But this morning's reports pushed me over the edge. The last I heard, at about 1:00 p.m. Eastern time (just as I am typing this post) Terry's feeding tube was to be removed.
This is a moral outrage, as many more qualified than I have commented. I am not sure, however, just how well-understood it is that the Schiavo case may well be a medico-legal-ethical outrage as well.
Take it from me: In close cases involving life-or-death decisions for patients whose ability to decide for themselves is compromised, health providers err on the side of life, unless the wishes of the patient are clear or the patient has legally authorized another person to make decisions on his or her behalf.
I'll say it again: In close cases involving life-or-death decisions for people whose ability to decide for themselves is compromised, health providers err on the side of life. That's the custom and practice in the industry. It is simply what is done. Seemingly only lefty bioethicists in think tanks or living in morally challenged Scandinavian countries think otherwise.
In Terry Schiavo's case, it is not even a close call. No one claims she is brain-dead or even close to it; she may be in a persistent vegetative state ("PVS"), but there's substantial debate about that and very little medical information to go on now. There has been no MRI of her brain and no PET scan. Even assuming she is in PVS, the biggest debate seems to be whether there is clear and convincing evidence that she would wish to have her life end under her present circumstances. I don't know the court file in the case, but all I've heard about in news reports is something about a comment she made once while watching television. The only witness to that comment was her "husband" in name only, whose reliability is being questioned. Terri has appointed no one as her surrogate decision maker.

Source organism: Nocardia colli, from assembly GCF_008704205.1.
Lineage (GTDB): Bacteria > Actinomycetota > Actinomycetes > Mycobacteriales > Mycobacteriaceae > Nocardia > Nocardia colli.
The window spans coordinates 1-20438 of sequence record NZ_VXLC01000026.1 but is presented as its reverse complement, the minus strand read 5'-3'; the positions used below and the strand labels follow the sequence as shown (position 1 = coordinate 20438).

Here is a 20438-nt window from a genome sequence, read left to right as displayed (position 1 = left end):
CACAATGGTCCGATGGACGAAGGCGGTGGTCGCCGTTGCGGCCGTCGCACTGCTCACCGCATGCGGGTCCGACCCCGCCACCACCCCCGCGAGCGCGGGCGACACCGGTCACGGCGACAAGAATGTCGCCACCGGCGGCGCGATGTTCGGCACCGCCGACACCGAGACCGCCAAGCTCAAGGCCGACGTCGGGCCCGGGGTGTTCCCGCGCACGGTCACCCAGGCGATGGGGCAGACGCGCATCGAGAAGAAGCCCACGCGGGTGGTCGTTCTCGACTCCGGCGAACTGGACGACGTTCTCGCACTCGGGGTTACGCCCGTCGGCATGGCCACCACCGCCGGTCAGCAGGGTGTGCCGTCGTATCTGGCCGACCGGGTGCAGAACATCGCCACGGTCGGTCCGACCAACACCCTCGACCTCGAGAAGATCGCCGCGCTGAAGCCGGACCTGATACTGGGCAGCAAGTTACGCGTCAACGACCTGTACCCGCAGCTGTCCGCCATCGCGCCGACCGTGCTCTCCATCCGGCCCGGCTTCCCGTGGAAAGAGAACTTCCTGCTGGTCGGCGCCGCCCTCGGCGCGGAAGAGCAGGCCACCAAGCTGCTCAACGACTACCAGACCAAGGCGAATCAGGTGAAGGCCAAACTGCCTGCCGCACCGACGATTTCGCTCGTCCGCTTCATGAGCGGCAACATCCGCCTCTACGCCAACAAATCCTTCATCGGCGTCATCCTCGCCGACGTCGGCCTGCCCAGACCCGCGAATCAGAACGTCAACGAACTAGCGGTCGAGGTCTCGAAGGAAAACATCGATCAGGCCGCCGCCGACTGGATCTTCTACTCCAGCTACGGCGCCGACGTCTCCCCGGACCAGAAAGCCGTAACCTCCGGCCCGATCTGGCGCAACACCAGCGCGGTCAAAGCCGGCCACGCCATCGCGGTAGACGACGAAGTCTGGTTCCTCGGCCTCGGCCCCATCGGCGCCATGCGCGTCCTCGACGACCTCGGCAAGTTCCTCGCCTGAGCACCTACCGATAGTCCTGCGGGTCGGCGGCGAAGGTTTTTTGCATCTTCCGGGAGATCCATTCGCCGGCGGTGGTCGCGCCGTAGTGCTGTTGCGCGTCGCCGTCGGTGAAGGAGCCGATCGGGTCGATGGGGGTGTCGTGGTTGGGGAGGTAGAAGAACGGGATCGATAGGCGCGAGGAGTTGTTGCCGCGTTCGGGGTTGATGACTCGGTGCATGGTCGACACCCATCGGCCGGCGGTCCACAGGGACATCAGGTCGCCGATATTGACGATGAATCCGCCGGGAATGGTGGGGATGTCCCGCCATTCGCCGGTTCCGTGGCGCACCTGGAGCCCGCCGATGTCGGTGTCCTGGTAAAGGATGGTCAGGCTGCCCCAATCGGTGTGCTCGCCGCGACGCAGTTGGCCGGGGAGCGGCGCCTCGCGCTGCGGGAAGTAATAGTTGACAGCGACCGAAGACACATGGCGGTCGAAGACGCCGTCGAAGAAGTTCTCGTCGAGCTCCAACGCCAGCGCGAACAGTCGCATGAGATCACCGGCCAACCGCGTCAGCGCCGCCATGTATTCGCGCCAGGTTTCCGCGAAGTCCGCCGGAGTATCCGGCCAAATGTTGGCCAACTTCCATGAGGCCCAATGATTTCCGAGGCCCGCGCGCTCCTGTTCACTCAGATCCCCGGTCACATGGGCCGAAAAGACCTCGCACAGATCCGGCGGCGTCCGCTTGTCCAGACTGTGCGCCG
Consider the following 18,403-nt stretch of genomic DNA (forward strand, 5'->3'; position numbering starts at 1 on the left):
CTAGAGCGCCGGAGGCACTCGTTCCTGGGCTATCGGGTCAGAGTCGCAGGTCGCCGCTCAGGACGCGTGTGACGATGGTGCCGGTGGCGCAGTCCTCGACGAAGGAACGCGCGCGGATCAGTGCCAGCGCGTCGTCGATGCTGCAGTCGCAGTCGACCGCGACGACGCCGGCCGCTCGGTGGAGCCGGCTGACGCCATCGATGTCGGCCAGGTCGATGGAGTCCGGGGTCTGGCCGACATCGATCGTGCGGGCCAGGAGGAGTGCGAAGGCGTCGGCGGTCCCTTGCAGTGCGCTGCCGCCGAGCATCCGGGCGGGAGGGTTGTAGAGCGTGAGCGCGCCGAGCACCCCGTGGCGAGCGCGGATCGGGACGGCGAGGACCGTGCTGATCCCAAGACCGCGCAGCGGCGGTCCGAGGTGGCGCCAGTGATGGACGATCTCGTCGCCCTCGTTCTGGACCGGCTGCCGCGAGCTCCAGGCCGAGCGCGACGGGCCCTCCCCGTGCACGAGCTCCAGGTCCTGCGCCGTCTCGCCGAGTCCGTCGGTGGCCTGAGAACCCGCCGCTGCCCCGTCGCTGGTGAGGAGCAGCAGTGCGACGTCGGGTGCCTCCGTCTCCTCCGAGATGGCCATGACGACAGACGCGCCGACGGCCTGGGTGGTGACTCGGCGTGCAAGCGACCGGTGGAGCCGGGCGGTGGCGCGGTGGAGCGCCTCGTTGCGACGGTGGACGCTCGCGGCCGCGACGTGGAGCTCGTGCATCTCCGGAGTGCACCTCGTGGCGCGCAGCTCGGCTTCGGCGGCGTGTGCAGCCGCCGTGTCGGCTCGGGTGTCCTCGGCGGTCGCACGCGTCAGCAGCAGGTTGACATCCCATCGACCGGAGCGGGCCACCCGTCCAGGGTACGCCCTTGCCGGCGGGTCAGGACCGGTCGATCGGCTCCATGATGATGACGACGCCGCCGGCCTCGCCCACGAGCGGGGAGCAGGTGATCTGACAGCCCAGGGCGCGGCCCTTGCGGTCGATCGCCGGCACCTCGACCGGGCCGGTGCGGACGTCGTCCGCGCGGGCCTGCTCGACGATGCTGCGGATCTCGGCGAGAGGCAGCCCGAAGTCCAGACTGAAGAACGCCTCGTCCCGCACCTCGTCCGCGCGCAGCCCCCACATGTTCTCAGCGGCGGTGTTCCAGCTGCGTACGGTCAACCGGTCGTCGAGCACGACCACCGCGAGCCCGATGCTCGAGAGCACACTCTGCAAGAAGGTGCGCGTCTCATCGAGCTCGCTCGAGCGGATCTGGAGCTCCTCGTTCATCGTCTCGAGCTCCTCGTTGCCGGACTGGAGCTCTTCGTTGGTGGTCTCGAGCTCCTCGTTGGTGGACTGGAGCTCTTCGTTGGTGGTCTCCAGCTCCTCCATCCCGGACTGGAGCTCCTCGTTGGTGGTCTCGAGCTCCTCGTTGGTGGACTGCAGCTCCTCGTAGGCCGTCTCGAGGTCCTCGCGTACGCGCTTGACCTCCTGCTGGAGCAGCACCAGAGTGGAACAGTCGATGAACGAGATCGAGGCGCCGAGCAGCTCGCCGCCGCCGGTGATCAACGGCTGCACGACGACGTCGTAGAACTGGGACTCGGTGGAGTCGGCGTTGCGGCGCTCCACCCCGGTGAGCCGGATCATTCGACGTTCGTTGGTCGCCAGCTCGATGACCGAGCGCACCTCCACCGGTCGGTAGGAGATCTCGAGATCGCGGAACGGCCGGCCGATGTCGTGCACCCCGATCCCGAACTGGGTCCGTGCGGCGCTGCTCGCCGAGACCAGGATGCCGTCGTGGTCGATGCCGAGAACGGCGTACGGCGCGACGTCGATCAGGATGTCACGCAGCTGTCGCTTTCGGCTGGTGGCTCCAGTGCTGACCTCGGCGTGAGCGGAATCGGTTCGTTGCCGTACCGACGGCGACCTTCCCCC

In other words, there are many more questions than answers about this case. In 20 years of advising hospitals about such matters, I have never seen a case with so many open issues get to the point where artificial hydration and nutrition are about to be withdrawn.
I'd love to write more but alas, I can't today. I hope this story has an ending that helps us all learn to handle such cases better.
The Schiavo family's website is linked here. Please visit. Maybe you will be able to help, or at least learn something.